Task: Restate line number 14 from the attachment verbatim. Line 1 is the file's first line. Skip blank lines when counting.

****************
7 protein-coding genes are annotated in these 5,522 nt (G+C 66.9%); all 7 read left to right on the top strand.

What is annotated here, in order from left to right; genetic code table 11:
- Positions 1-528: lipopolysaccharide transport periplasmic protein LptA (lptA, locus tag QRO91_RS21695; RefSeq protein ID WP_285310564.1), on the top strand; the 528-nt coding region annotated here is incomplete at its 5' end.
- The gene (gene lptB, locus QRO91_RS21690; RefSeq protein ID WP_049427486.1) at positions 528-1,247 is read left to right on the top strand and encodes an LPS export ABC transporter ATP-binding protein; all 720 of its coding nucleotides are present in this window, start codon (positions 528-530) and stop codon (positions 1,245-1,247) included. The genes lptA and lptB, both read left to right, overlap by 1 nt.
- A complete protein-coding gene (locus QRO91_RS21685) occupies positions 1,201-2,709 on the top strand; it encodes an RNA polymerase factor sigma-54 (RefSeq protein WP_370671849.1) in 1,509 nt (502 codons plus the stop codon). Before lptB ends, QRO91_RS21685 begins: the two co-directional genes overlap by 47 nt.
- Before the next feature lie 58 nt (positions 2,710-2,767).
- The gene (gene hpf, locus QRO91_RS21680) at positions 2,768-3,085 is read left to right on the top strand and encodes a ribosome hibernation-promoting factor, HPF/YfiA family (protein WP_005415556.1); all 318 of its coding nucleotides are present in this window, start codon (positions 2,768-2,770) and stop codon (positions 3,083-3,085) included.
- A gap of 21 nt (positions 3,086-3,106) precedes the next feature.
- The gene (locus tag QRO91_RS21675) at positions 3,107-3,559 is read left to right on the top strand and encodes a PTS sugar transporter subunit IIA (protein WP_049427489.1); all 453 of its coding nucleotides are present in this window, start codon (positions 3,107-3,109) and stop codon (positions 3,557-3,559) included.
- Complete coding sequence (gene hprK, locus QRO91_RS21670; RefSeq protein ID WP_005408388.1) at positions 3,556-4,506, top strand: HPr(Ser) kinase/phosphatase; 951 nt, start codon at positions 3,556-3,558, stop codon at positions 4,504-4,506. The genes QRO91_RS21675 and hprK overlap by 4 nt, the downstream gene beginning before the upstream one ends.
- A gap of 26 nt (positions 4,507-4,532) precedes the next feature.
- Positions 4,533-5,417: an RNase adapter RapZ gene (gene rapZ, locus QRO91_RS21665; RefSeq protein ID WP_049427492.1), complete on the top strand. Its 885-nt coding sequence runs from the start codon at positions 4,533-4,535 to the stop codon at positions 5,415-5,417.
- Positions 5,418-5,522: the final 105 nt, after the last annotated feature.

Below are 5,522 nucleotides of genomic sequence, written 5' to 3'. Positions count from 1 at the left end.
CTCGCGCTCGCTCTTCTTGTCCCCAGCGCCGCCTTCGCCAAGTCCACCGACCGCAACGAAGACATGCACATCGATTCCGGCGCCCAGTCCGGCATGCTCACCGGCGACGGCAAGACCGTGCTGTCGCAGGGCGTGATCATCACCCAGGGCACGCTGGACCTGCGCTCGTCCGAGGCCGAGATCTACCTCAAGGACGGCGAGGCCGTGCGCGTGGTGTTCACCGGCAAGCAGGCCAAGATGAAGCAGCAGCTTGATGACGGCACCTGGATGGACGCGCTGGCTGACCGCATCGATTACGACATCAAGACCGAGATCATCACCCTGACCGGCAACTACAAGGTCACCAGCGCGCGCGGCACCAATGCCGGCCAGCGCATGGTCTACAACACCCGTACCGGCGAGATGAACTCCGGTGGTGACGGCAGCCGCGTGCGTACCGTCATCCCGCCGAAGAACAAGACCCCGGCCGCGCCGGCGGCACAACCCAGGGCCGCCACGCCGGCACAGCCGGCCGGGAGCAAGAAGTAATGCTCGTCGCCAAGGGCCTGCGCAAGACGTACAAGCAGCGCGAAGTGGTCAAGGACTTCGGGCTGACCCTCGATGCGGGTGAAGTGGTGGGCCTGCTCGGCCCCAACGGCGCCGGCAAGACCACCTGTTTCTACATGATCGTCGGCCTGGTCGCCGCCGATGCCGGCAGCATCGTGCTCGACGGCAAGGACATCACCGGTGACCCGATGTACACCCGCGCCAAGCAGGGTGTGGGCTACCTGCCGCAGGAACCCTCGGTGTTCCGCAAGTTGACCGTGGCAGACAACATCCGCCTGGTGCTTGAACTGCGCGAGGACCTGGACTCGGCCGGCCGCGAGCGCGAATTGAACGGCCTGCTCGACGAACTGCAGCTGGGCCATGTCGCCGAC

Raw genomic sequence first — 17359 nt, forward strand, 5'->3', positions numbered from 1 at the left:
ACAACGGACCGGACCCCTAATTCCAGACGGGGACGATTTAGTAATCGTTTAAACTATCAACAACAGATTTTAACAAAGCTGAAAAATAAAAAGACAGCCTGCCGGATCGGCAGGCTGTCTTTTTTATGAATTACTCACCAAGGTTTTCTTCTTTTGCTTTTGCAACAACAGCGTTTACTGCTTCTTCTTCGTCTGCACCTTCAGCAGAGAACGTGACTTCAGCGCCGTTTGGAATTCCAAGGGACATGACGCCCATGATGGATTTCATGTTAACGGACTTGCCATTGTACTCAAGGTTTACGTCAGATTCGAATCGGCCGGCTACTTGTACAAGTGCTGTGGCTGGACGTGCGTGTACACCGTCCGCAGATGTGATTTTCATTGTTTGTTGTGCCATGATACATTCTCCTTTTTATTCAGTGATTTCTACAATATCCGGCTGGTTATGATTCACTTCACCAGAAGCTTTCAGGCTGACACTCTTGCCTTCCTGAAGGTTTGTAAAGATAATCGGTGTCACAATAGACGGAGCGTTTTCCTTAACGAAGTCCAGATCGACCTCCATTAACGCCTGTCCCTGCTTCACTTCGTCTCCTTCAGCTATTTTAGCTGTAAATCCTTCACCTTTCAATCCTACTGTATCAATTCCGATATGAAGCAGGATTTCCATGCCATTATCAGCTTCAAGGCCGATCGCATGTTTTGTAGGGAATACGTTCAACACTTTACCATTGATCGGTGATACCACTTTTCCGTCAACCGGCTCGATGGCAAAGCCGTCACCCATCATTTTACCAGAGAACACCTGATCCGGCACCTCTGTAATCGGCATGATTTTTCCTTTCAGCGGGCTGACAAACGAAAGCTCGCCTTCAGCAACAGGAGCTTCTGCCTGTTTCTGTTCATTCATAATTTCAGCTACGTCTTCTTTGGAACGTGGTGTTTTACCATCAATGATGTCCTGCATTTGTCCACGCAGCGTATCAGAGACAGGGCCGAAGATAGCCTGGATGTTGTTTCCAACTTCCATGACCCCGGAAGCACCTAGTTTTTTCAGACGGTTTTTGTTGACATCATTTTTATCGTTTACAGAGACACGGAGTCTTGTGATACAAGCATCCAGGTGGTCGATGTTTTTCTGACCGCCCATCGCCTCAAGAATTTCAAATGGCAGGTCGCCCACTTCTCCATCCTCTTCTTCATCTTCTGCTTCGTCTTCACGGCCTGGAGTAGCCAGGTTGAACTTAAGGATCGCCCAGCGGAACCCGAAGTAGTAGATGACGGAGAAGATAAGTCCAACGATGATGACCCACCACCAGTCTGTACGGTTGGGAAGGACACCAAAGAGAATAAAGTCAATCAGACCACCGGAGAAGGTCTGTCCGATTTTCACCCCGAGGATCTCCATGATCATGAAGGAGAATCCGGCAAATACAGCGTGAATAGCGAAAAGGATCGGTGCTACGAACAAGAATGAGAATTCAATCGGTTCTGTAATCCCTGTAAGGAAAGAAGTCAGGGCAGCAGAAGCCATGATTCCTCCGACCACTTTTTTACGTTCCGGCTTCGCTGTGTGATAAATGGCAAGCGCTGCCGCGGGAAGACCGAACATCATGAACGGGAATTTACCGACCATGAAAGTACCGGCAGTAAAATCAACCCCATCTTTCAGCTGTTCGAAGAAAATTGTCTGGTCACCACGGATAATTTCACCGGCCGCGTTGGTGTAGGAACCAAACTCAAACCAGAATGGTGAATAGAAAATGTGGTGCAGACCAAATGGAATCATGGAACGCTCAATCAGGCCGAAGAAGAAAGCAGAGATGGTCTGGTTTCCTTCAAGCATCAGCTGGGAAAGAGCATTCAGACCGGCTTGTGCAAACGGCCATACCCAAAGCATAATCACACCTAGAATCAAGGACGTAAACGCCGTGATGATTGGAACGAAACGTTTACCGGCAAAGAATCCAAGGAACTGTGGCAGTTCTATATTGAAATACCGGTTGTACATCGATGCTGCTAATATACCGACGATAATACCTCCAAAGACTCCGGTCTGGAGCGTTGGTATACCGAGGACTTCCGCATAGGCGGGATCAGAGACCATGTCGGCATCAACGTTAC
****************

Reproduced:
Below are 5,522 nucleotides of genomic sequence, written 5' to 3'. Positions count from 1 at the left end.